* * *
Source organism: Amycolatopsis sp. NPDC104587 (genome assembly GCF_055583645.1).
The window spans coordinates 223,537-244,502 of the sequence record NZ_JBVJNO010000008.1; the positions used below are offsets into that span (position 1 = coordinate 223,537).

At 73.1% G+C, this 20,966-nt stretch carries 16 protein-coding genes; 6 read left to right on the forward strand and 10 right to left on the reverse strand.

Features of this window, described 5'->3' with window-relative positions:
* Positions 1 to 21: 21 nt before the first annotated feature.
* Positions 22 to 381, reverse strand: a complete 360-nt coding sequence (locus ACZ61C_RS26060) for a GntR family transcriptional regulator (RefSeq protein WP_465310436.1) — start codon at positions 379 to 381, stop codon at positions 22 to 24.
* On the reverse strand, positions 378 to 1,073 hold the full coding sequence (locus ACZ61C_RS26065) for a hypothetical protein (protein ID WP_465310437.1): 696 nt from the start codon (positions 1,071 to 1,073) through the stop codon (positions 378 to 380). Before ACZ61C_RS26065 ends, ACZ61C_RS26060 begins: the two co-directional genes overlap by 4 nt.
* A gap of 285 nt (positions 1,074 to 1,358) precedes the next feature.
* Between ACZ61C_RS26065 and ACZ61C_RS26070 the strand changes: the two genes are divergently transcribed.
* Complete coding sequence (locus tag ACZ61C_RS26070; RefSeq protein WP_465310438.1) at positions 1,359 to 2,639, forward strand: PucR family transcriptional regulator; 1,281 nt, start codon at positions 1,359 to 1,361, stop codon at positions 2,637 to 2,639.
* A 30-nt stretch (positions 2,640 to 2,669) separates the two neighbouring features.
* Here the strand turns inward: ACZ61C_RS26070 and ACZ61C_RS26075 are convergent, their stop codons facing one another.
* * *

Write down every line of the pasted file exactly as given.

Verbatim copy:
Source organism: Amycolatopsis sp. NPDC104587 (genome assembly GCF_055583645.1).
The window spans coordinates 223,537-244,502 of the sequence record NZ_JBVJNO010000008.1; the positions used below are offsets into that span (position 1 = coordinate 223,537).

At 73.1% G+C, this 20,966-nt stretch carries 16 protein-coding genes; 6 read left to right on the forward strand and 10 right to left on the reverse strand.

Features of this window, described 5'->3' with window-relative positions:
* Positions 1 to 21: 21 nt before the first annotated feature.
* Positions 22 to 381, reverse strand: a complete 360-nt coding sequence (locus ACZ61C_RS26060) for a GntR family transcriptional regulator (RefSeq protein WP_465310436.1) — start codon at positions 379 to 381, stop codon at positions 22 to 24.
* On the reverse strand, positions 378 to 1,073 hold the full coding sequence (locus ACZ61C_RS26065) for a hypothetical protein (protein ID WP_465310437.1): 696 nt from the start codon (positions 1,071 to 1,073) through the stop codon (positions 378 to 380). Before ACZ61C_RS26065 ends, ACZ61C_RS26060 begins: the two co-directional genes overlap by 4 nt.
* A gap of 285 nt (positions 1,074 to 1,358) precedes the next feature.
* Between ACZ61C_RS26065 and ACZ61C_RS26070 the strand changes: the two genes are divergently transcribed.
* Complete coding sequence (locus tag ACZ61C_RS26070; RefSeq protein WP_465310438.1) at positions 1,359 to 2,639, forward strand: PucR family transcriptional regulator; 1,281 nt, start codon at positions 1,359 to 1,361, stop codon at positions 2,637 to 2,639.
* A 30-nt stretch (positions 2,640 to 2,669) separates the two neighbouring features.
* Here the strand turns inward: ACZ61C_RS26070 and ACZ61C_RS26075 are convergent, their stop codons facing one another.